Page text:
Anders Friberg, firstname.lastname@example.org
Royal Institute of Technology
Dept. of Speech, Music and Hearing
SE-100 44 Stockholm
Popular version of paper 5aMUb10
Presented Friday morning, March 19, 1999
ASA/EAA/DAGA '99 Meeting, Berlin, Germany
Rhythm is one of the most important ingredients in jazz music. Jazz must "swing". An essential part of this is the rhythmic concept called "swing eighth note pattern". This means that eighth notes are performed in patterns of long-short-long-short. These uneven patterns not only occur in jazz but are also common in folk and popular music, as well as in classical Baroque music.
What is not known is the exact relation between the long and the short note. It is not specified in the score and music students are often advised to learn it by listening to recordings. Such knowledge would contribute to the understanding of the perception and production of music. It would also be useful for generating synthetic performances on a MIDI sequencer, as well as being helpful for students who wish to learn how to swing.
The purpose of this study was to measure the relation between the long and short note (henceforth swing ratio) for different tempi. We did this in two ways: (1) by measuring recorded performances of well-known drummers, and (2) by letting listeners adjust the swing ratio in a synthesized jazz performance.
1. Measurements of drummer's swing ratio
We focused here on the drummer's ride cymbal. This is an important contribution to the swing feel in a jazz ensemble. We used commercial "classic" jazz recordings of well-known drummers. The drummers were Tony Williams with the Miles Davis Quintet; Jack DeJohnette with the Keith Jarrett Trio, Jeff Watts with the Wynton Marsalis Quartet and Adam Nussbaum playing on an Aebersold Play-a-long CD.
The results indicate that the swing ratio varies considerably
for different tempi. This is illustrated in the left graph of Figure 1,
where each mark represents the swing ratio and tempo for each song on the
records. A swing ratio of 1 means that the eighth notes are of equal length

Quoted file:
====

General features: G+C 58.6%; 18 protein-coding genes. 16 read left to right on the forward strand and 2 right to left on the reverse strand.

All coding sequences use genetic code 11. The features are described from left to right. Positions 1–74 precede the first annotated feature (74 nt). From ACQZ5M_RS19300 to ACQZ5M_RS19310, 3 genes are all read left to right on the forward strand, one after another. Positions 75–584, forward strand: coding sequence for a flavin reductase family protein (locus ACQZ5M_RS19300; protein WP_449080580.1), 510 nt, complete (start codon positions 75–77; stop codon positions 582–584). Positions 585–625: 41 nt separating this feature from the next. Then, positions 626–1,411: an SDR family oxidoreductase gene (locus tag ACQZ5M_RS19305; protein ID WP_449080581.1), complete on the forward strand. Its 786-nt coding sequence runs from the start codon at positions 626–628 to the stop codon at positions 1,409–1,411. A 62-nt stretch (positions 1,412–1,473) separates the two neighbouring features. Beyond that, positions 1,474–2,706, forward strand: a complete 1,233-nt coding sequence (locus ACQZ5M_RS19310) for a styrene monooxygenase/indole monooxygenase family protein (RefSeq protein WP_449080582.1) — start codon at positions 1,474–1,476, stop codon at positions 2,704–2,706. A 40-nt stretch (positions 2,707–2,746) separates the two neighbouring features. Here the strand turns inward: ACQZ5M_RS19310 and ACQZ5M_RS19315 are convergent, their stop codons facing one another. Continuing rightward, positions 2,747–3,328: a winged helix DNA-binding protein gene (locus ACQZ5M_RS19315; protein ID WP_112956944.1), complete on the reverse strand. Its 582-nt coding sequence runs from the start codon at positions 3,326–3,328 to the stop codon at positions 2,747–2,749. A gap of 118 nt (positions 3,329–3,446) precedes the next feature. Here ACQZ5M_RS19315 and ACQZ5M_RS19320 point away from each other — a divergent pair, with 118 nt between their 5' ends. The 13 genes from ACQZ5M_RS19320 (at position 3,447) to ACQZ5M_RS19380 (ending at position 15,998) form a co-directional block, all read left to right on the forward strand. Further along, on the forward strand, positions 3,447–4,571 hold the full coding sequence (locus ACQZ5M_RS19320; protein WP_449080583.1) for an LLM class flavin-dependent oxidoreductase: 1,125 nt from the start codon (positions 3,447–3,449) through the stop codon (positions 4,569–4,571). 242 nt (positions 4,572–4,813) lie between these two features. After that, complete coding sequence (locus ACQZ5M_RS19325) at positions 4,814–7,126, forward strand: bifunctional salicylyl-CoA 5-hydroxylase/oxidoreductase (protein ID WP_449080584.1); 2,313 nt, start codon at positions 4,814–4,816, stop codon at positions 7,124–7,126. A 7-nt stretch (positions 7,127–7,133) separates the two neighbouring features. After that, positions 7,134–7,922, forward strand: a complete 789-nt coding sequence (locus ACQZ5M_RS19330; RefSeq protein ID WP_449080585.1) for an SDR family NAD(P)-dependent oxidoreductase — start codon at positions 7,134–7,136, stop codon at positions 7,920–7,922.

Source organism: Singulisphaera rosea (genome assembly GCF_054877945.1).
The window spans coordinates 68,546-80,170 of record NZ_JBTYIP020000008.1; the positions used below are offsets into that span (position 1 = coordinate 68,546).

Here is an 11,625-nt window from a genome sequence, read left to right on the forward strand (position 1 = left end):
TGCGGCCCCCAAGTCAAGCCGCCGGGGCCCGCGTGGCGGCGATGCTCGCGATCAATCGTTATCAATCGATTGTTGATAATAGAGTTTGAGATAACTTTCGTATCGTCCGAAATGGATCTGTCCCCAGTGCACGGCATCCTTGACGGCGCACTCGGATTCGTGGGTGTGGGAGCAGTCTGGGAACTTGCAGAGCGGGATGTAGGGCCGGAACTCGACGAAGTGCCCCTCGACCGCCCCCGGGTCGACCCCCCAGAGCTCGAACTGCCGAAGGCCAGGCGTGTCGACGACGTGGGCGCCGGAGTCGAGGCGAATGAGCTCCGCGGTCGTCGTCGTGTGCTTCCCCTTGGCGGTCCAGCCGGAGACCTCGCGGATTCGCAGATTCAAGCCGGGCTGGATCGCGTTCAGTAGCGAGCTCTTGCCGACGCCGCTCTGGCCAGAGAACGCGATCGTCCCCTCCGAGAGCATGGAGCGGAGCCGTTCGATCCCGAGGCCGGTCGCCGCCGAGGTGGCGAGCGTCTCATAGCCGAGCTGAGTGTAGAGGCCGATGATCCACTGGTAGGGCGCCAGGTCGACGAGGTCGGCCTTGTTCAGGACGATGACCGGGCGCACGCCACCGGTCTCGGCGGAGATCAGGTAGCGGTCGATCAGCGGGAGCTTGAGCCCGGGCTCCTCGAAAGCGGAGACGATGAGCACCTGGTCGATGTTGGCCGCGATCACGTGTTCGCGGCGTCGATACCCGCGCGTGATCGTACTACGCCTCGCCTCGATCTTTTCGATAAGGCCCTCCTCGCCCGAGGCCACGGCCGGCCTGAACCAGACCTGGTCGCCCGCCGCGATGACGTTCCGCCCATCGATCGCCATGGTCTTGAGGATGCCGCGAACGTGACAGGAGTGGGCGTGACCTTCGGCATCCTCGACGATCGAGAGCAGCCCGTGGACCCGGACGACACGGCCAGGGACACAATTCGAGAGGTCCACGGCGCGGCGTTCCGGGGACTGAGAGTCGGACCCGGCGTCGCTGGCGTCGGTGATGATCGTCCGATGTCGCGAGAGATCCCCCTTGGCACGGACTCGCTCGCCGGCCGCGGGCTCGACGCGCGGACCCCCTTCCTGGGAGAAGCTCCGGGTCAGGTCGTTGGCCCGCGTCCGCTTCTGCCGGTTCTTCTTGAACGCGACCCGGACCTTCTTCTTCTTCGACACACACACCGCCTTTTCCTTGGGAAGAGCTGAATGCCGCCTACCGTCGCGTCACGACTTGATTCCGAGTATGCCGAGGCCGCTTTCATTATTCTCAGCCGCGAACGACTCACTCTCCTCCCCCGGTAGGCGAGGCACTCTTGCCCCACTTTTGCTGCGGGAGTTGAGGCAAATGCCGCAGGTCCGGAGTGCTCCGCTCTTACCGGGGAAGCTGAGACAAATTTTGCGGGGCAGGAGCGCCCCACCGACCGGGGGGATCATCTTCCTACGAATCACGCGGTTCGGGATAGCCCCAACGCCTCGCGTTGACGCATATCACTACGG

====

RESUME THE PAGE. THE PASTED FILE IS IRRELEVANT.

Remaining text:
and a swing ratio of 2 means that the long eighth note is exactly twice
as long as the short eighth note. We see in the figure that for fast tempi,
the swing ratio reaches 1 and that for successively slower tempi, the swing
ratio gradually increases to almost 3.5. Note that the latter in musical
terms is more than a dotted eighth note followed by a sixteenth note. Interestingly,
these differences in swing ratio are not at all in agreement with the common
conception which states that the swing ratio is close to 2, also referred
to as "triple feel".
Figure 1. Swing ratio as a function of tempo (left) and absolute duration of "short" note as a function of tempo (right) for the four drummers and all excerpts. Each mark represents an average from each song. Observe that the slowest excerpt by DeJohnette (72 bpm) is outside the range of the right graph (duration of 2nd note = 416 ms).
The right graph in Figure 1 contains the same data but
plotted differently. Here the vertical axis represents the duration of
the "short" note in milliseconds. It reveals that there is an approximately
constant duration of the "short" note of about 100 ms for medium to fast
tempi. This value coincides with the shortest notes used for a melodic
line in jazz. It is also in agreement with nerve response times both for
auditory and visual stimuli. All this indicates that in order for individual
tones to be perceived, they cannot be shorter then about 0.1 second.
2. Listeners' adjustment of preferred swing ratio
Here we measured the swing ratio according to the listenersí preference. By using computer-generated jazz trio performances, it was possible to adjust the swing ratio to any value. A total of 34 listeners were asked to adjust the swing ratio (without seeing the actual value) to a musically optimal position. The music example was a performance of the first eight bars of Charlie Parkerís "Yardbird Suite". All instruments were created from samples of real instruments.
The resulting swing ratio averaged over listeners is shown in Figure 2. The same tendency as in the measurement of drummers is evident with an increasing swing ratio for slower tempi and decreasing swing ratio for faster tempi.
Figure 2. Listenersí preferred swing ratio as a function of tempo. The bars indicate 95% confidence intervals.
The swing ratio (i.e. the ratio between two subsequent eighth notes) was found to vary substantially with tempo. The common conception among musicians that the swing ratio is close to 2 (the first note is twice as long as the second) was not confirmed. On the contrary, the duration of the second note was found to be constant at about 0.1 seconds for medium to fast tempi. This indicated that the second note had reached a limit of tone duration that corresponded to the shortest tone that can be individually perceived within a melodic line.
Synthesized examples of different swing ratios are found